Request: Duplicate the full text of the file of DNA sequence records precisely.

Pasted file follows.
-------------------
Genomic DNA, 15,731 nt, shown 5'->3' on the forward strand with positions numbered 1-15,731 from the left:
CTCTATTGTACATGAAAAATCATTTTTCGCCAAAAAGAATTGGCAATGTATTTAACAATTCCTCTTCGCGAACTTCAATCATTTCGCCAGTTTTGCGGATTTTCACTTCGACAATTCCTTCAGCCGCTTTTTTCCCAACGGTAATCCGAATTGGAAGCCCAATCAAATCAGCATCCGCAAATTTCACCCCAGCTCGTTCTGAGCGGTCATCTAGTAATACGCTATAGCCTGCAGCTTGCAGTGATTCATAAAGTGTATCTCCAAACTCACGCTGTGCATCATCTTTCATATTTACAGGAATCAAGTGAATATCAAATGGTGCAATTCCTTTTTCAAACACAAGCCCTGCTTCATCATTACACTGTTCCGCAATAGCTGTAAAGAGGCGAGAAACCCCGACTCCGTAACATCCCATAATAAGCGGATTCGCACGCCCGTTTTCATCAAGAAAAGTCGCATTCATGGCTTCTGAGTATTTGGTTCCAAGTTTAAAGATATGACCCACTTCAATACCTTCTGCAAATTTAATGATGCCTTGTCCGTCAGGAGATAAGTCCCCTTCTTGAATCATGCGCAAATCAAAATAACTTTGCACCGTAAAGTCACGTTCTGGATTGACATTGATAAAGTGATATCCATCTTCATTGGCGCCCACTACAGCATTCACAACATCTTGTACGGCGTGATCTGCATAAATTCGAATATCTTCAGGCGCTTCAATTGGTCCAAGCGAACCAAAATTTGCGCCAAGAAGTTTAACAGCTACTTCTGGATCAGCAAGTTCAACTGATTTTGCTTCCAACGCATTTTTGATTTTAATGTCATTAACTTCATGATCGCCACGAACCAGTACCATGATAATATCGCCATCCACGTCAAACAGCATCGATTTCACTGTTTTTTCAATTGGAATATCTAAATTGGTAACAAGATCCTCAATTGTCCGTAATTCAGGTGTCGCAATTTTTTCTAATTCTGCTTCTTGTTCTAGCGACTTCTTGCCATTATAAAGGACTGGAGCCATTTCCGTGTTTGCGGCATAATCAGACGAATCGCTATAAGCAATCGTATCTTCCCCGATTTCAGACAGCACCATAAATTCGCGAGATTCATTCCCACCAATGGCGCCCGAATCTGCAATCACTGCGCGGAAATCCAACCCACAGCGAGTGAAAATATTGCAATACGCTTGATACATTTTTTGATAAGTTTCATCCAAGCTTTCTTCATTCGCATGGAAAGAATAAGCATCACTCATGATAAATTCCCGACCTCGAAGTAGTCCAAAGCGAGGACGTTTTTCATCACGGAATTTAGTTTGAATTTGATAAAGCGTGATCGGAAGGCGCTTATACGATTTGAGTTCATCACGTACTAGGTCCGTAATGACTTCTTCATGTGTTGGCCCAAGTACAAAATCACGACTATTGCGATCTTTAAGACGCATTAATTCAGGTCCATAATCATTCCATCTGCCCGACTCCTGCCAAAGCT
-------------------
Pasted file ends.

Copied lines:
Genomic DNA, 15,731 nt, shown 5'->3' on the forward strand with positions numbered 1-15,731 from the left:
CTCTATTGTACATGAAAAATCATTTTTCGCCAAAAAGAATTGGCAATGTATTTAACAATTCCTCTTCGCGAACTTCAATCATTTCGCCAGTTTTGCGGATTTTCACTTCGACAATTCCTTCAGCCGCTTTTTTCCCAACGGTAATCCGAATTGGAAGCCCAATCAAATCAGCATCCGCAAATTTCACCCCAGCTCGTTCTGAGCGGTCATCTAGTAATACGCTATAGCCTGCAGCTTGCAGTGATTCATAAAGTGTATCTCCAAACTCACGCTGTGCATCATCTTTCATATTTACAGGAATCAAGTGAATATCAAATGGTGCAATTCCTTTTTCAAACACAAGCCCTGCTTCATCATTACACTGTTCCGCAATAGCTGTAAAGAGGCGAGAAACCCCGACTCCGTAACATCCCATAATAAGCGGATTCGCACGCCCGTTTTCATCAAGAAAAGTCGCATTCATGGCTTCTGAGTATTTGGTTCCAAGTTTAAAGATATGACCCACTTCAATACCTTCTGCAAATTTAATGATGCCTTGTCCGTCAGGAGATAAGTCCCCTTCTTGAATCATGCGCAAATCAAAATAACTTTGCACCGTAAAGTCACGTTCTGGATTGACATTGATAAAGTGATATCCATCTTCATTGGCGCCCACTACAGCATTCACAACATCTTGTACGGCGTGATCTGCATAAATTCGAATATCTTCAGGCGCTTCAATTGGTCCAAGCGAACCAAAATTTGCGCCAAGAAGTTTAACAGCTACTTCTGGATCAGCAAGTTCAACTGATTTTGCTTCCAACGCATTTTTGATTTTAATGTCATTAACTTCATGATCGCCACGAACCAGTACCATGATAATATCGCCATCCACGTCAAACAGCATCGATTTCACTGTTTTTTCAATTGGAATATCTAAATTGGTAACAAGATCCTCAATTGTCCGTAATTCAGGTGTCGCAATTTTTTCTAATTCTGCTTCTTGTTCTAGCGACTTCTTGCCATTATAAAGGACTGGAGCCATTTCCGTGTTTGCGGCATAATCAGACGAATCGCTATAAGCAATCGTATCTTCCCCGATTTCAGACAGCACCATAAATTCGCGAGATTCATTCCCACCAATGGCGCCCGAATCTGCAATCACTGCGCGGAAATCCAACCCACAGCGAGTGAAAATATTGCAATACGCTTGATACATTTTTTGATAAGTTTCATCCAAGCTTTCTTCATTCGCATGGAAAGAATAAGCATCACTCATGATAAATTCCCGACCTCGAAGTAGTCCAAAGCGAGGACGTTTTTCATCACGGAATTTAGTTTGAATTTGATAAAGCGTGATCGGAAGGCGCTTATACGATTTGAGTTCATCACGTACTAGGTCCGTAATGACTTCTTCATGTGTTGGCCCAAGTACAAAATCACGACTATTGCGATCTTTAAGACGCATTAATTCAGGTCCATAATCATTCCATCTGCCCGACTCCTGCCAAAGCT